SEC chairman Jay Clayton testifies during the House Financial Services Committee hearing, Oct. 4, 2017. Photo: Bill Clark/CQ Roll Call

The Securities and Exchange Commission said on Wednesday it would give coronavirus-impacted companies more time to file key financial documents — including quarterly reports — on a conditional basis.

Why it matters: It's among the first agencies to announce regulatory relief for corporations affected by the coronavirus outbreak.

  • If granted an extension by the SEC, Wall Street may get details about whether the coronavirus hurt these companies' bottom lines — and by how much — later than usual.

Details: Companies that can show they need extra time because their operations have been impacted by the outbreak may get a 45-day extension to file regulatory documents.

  • "Disruptions to transportation, and limited access to facilities, support staff, and professional advisors as a result of COVID-19, could hamper the efforts of public companies and other persons with filing obligations to meet their filing deadlines," the SEC notes.

What they're saying: The "situation may prevent certain [companies] from compiling these reports within required timeframes," SEC chairman Jay Clayton said in a press release.

  • But Clayton warned companies "to provide investors with insight regarding their assessment of, and plans for addressing, material risks to their business" as a result of the coronavirus.

Go deeper

Updated 46 mins ago - Politics & Policy

Coronavirus dashboard

Illustration: Sarah Grillo/Axios

  1. Global: Total confirmed cases as of 9 a.m. ET: 31,092,895 — Total deaths: 961,301— Total recoveries: 21,274,210Map.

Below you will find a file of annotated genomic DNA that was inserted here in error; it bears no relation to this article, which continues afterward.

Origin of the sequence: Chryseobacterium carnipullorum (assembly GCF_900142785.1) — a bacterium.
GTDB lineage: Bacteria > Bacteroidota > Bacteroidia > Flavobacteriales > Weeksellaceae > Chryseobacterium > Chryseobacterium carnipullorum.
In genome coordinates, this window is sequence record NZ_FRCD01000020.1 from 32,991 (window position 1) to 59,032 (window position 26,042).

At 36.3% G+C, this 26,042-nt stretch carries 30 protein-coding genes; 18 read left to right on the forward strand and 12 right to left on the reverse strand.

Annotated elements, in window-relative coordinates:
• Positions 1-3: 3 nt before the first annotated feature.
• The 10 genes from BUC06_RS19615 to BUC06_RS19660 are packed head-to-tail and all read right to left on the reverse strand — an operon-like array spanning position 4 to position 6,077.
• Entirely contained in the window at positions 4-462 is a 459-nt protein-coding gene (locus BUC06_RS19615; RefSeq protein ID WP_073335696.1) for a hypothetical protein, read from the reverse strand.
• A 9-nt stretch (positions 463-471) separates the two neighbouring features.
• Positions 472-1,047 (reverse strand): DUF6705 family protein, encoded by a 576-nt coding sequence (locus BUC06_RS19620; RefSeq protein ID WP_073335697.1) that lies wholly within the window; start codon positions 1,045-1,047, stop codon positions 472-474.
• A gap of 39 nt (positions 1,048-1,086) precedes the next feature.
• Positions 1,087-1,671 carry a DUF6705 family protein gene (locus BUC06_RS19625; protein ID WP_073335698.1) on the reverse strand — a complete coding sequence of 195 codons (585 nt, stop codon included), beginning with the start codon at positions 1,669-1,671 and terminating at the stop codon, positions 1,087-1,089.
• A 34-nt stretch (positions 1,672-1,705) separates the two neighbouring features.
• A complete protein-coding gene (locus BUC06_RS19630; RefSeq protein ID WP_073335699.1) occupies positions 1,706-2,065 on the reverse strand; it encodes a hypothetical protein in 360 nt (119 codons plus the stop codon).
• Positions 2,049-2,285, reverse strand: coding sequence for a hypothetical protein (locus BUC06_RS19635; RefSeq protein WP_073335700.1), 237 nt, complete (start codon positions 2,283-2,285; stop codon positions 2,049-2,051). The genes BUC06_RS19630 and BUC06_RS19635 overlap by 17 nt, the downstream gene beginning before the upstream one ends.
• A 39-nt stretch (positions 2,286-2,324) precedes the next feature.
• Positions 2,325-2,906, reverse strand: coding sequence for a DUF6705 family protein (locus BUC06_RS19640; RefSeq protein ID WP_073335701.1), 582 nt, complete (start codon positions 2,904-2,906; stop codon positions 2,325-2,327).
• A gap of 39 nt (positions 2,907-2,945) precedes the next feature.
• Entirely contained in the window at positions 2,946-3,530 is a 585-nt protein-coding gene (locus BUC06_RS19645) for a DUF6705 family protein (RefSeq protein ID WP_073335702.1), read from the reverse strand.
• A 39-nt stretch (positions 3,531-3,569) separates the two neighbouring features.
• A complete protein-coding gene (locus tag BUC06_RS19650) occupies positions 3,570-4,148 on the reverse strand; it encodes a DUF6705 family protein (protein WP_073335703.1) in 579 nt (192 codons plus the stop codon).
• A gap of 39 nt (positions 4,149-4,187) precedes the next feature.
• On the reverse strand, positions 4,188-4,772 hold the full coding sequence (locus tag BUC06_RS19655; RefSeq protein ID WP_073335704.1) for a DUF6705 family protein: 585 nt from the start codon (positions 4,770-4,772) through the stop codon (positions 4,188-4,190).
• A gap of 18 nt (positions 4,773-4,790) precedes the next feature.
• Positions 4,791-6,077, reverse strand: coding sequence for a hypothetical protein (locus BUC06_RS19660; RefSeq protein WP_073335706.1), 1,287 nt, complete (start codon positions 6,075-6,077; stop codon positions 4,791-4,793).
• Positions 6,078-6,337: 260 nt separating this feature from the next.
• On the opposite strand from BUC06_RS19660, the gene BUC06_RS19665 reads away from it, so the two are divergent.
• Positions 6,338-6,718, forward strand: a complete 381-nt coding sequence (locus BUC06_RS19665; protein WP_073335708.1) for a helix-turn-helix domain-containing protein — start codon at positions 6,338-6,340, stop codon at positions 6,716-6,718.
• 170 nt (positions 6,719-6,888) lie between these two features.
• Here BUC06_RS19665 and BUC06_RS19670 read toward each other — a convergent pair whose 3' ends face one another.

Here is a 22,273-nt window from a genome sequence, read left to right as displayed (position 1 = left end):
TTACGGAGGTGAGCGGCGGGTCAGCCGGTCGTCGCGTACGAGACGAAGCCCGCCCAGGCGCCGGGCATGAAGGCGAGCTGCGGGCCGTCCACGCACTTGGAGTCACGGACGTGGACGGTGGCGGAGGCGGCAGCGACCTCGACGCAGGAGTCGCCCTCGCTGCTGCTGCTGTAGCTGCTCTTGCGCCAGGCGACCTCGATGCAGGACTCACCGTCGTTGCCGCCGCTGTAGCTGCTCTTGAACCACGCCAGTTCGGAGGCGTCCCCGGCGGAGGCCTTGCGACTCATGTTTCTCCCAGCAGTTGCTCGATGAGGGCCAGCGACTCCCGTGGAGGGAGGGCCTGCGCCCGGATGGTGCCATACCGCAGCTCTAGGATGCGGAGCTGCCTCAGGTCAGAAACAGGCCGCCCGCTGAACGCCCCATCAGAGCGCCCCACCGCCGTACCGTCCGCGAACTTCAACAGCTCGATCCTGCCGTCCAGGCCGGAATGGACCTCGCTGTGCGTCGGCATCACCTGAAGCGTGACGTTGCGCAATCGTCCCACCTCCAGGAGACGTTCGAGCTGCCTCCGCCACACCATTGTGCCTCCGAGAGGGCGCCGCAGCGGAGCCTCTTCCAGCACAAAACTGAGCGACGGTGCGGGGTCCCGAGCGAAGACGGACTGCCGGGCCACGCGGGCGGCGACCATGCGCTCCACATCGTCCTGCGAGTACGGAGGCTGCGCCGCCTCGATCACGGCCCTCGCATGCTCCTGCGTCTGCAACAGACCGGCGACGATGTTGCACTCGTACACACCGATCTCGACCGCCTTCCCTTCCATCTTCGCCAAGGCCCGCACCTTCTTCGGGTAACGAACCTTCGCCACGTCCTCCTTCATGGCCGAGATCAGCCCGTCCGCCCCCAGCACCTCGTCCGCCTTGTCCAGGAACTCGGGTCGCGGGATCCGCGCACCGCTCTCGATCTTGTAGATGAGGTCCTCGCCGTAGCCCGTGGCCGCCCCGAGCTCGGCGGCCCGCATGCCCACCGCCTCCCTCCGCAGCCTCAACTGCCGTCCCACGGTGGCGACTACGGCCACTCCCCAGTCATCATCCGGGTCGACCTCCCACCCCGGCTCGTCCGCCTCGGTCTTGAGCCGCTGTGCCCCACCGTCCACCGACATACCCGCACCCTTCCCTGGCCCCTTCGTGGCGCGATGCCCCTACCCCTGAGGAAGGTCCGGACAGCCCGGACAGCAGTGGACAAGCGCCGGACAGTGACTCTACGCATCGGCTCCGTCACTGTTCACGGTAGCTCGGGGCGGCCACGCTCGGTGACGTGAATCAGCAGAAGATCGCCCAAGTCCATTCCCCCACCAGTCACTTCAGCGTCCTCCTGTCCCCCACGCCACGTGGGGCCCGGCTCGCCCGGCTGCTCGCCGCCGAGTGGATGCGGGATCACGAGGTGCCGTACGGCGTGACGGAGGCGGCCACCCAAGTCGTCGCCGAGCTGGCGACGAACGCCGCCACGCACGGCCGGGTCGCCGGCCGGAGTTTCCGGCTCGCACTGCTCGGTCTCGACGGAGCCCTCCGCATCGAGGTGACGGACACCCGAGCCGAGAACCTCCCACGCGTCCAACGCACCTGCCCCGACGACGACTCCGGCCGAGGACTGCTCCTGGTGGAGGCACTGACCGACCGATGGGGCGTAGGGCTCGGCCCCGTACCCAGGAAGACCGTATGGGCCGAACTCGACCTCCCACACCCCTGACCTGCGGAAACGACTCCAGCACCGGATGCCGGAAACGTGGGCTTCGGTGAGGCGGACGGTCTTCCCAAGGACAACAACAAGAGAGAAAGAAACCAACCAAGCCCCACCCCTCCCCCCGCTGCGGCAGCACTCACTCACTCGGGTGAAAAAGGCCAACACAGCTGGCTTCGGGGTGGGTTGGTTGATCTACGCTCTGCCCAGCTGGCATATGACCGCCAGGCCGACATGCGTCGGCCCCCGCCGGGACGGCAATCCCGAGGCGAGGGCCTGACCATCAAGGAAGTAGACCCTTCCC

2. U.S.: Total confirmed cases as of 9 a.m. ET: 6,812,470 — Total deaths: 199,517 — Total recoveries: 2,590,671 — Total tests: 95,108,559Map.
  3. Health: CDC updates guidances to say coronavirus can be spread through the air Nursing homes are evicting unwanted patients.
  4. Politics: Testing czar on Trump's CDC contradictions: "Everybody is right."
  5. Education: College students give failing grade on return to campus.
  6. Business: Unemployment concerns are growing.
  7. World: "The Wake-Up Call" warns the West about the consequences of mishandling a pandemic.
Ben Geman, author of Generate
1 hour ago - Energy & Environment

The climate stakes of the Supreme Court fight

Illustration: Aïda Amer/Axios

Ruth Bader Ginsburg's death and the battle over her vacant Supreme Court seat have real implications for energy and climate policy.

Why it matters: If President Trump replaces her, the court will likely become more skeptical of regulations that claim expansive federal power to regulate carbon under existing law, and perhaps new climate statutes as well.

Dion Rabouin, author of Markets
2 hours ago - Economy & Business

The tech war between the U.S. and China escalates

Illustration: Aïda Amer/Axios

Economic tension between the U.S. and China continues to escalate but is shifting in focus — away from the tit-for-tat trade war and toward a more direct confrontation over the future of technology at the heart of the conflict between the world's two largest economies.

Why it matters: The battle between the U.S. and China was always about tech supremacy and the direct confrontation could result in an accelerated splintering of global supply chains and a significant reduction of international commerce.